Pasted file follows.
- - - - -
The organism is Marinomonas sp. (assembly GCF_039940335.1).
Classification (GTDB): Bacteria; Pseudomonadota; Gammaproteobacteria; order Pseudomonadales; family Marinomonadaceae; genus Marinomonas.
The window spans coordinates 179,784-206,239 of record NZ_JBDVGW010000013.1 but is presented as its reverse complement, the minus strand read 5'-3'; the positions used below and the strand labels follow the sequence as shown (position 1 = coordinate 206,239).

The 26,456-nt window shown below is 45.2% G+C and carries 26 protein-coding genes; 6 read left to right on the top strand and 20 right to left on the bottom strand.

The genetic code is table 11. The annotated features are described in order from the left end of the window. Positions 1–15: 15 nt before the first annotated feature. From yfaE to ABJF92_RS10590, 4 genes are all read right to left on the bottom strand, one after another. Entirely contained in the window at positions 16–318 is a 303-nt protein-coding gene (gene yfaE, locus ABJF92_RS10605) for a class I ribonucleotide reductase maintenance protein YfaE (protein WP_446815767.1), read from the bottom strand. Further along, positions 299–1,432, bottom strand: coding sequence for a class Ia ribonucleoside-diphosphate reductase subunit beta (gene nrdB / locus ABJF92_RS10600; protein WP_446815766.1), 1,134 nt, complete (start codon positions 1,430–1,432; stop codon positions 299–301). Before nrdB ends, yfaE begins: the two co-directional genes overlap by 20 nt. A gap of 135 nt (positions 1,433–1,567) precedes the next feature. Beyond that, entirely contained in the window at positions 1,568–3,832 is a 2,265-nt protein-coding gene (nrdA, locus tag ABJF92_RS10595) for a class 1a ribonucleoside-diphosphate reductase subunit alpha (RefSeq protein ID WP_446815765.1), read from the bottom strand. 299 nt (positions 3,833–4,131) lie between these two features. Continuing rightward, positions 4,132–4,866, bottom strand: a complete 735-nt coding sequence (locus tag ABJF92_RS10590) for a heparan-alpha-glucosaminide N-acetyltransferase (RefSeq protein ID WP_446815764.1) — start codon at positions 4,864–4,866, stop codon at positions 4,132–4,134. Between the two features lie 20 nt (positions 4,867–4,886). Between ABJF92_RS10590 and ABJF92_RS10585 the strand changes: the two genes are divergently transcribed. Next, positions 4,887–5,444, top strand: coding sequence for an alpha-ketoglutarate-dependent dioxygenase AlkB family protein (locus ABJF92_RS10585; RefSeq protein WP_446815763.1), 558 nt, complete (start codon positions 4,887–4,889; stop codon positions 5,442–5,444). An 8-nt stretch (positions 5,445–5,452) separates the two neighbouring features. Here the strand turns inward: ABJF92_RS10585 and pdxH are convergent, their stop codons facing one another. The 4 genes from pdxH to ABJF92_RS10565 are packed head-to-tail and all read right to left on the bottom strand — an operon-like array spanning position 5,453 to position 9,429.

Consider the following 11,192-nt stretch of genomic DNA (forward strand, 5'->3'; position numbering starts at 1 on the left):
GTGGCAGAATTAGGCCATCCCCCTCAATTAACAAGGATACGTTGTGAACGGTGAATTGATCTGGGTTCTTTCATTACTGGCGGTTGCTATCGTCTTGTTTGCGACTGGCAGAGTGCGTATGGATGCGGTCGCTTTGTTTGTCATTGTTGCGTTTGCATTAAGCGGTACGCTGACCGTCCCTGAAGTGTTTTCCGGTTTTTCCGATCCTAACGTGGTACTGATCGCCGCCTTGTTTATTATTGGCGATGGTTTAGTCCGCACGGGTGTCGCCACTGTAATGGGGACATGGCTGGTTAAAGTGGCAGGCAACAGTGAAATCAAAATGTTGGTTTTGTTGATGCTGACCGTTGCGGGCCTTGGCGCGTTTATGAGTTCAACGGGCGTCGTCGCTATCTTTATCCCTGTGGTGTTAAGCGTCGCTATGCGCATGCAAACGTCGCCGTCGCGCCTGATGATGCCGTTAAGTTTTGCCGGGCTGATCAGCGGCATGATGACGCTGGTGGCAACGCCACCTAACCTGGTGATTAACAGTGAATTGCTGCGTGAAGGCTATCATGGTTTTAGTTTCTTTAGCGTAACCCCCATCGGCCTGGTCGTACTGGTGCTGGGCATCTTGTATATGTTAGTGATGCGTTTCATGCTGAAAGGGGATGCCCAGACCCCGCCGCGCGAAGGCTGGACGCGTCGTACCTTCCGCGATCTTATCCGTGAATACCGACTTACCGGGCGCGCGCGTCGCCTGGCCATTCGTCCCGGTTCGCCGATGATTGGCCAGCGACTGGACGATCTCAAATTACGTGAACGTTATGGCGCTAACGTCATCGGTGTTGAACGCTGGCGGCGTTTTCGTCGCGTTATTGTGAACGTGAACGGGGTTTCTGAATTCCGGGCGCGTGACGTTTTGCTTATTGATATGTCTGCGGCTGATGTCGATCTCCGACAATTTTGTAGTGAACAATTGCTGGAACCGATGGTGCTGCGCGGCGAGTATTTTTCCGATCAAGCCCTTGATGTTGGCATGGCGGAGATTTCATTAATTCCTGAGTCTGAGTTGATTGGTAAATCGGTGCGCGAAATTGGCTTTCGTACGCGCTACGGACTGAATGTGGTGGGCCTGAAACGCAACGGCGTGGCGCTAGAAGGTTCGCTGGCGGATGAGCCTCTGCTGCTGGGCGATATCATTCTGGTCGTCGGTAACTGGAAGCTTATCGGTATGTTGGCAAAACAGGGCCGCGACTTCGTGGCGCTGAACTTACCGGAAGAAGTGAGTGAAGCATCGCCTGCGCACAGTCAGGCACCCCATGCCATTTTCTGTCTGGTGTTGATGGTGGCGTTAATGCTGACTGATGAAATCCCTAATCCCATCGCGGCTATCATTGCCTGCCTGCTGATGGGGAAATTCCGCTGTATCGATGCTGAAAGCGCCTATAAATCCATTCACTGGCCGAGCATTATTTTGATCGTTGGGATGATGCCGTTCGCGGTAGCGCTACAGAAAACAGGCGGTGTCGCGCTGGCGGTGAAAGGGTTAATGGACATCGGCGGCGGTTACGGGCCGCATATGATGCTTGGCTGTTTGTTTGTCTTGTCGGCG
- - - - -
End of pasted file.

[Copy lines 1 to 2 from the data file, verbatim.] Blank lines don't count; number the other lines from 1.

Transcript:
The organism is Marinomonas sp. (assembly GCF_039940335.1).
Classification (GTDB): Bacteria; Pseudomonadota; Gammaproteobacteria; order Pseudomonadales; family Marinomonadaceae; genus Marinomonas.